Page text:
He looked ahead, way, way ahead to the other end of the Celtics’ practice court where there were banners, lots of banners, raised high above all else in the gym.
This wasn’t just a passing glance, either.
- On Tweet he received from Bradley Beal
- On his fit with the Celtics, and his relationship with Jaylen Brown
- On his injury last year, and on joining the Celtics
It was clear that the newest Celtic was in deep thought as he stared at the 17 banners and the one left blank, a steady reminder of what this franchise is about, past and present.
Yes, it’s a lot to soak in for anyone let alone a 19-year-old kid whose career with the Celtics can be timed on a stopwatch.
But the soft-spoken 6-foot-9 forward has been here long enough to understand that success around here is about more than playing well; it’s playing to win a championship.
And that in many ways separates Tatum from his teenage brethren who made up the majority of Thursday night’s NBA draft which included an NBA-record 17 players taken in the first round who like Tatum, were just one year removed from high school.
All come into the NBA with lots to learn, as well as goals and aspirations for this upcoming NBA season.
During an interview with CSN on Friday, I asked Tatum about what in his mind would make for a successful season.
And his answer initially was to ask me a question, “Individual or team?”
So I replied, either one.
“To get back to where they were last year and get over that hump,” he said. “Championships, chasing that number 18, that would be the ultimate success for me.”
That served as a reminder as to why despite having a handful of players under consideration at No. 3, the Celtics did the right thing in selecting Tatum.
His words may seem like the politically correct response, but take a look at the kid’s basketball resume and you’ll quickly see he is indeed about winning and doing so in whatever way possible.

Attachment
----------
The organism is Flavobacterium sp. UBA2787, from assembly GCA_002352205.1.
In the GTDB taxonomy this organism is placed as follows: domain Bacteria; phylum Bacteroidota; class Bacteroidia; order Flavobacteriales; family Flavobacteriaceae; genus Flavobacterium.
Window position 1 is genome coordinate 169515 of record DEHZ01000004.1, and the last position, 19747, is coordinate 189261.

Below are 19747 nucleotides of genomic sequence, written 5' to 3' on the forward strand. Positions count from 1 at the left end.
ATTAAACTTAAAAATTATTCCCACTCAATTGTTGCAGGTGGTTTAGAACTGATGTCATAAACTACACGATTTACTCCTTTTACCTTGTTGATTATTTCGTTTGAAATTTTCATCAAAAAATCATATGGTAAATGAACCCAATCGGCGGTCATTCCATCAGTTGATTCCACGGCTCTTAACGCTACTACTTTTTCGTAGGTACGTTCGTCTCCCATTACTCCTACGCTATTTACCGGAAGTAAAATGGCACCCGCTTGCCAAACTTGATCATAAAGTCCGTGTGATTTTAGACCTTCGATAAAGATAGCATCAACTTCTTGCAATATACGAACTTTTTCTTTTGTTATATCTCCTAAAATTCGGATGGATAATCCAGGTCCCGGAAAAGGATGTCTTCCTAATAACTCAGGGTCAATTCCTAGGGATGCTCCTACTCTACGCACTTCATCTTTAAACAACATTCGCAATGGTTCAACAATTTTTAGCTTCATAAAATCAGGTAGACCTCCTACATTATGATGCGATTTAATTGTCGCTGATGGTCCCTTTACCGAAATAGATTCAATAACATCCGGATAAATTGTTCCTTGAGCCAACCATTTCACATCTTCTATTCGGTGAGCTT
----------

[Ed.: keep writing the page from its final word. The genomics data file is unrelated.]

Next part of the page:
After missing his first eight games at Duke with a foot injury, Tatum gradually improved as the season progressed and wound up on the all-rookie team as well as being named to the All-ACC third team.
Once the Blue Devils got to the ACC Tournament, Tatum became a different, better, more dominant player.
Indeed, Tatum led the Blue Devils to their first ACC championship since 2011 and did so in historic fashion as the Blue Devils became the first ACC school to win the conference tournament with four wins in four days.
Late in the title game against Notre Dame, Tatum put together a sequence of plays that speaks to why the Celtics were seriously considering taking him with the number one overall pick had they not been able to trade it for the No. 3 and a future first-round pick.
With the scored tied at 65, Tatum made a free throw that put Duke ahead.
Moments later, he blocked a shot and finished off the play with a lay-up that gave Duke a three-point lead.
After a Notre Dame basket, Tatum connected with a teammate for a 3-pointer that pushed Duke’s lead to four points with around a minute to play.
And then there was the 3-point play Tatum converted after getting fouled on a dunk which secured a 76-69 Duke win over the Fighting Irish.
Free throws. Blocks. Getting out in transition. Passing.
When his team needed him most, he gave whatever was required at that moment which is one of the intangibles that makes Boston feel good about his future.
“He does whatever he has to do to help you win,” said an NBA scout who said he has seen Tatum play “at least a dozen times.”
He added, “Like all of these kids coming into the league now, he has some things he has to get better at, get more consistent with. But he makes winning plays, whether it’s for himself or others. He’s a lot more unselfish a player than he’s given credit for being.”
And he’s 19 years old, which is both a blessing and a burden when you’re an NBA team executive charged with committing at least two years and millions of dollars into a young man.
Part of the process when making a draft choice, especially when it’s one of the top picks, is character evaluation.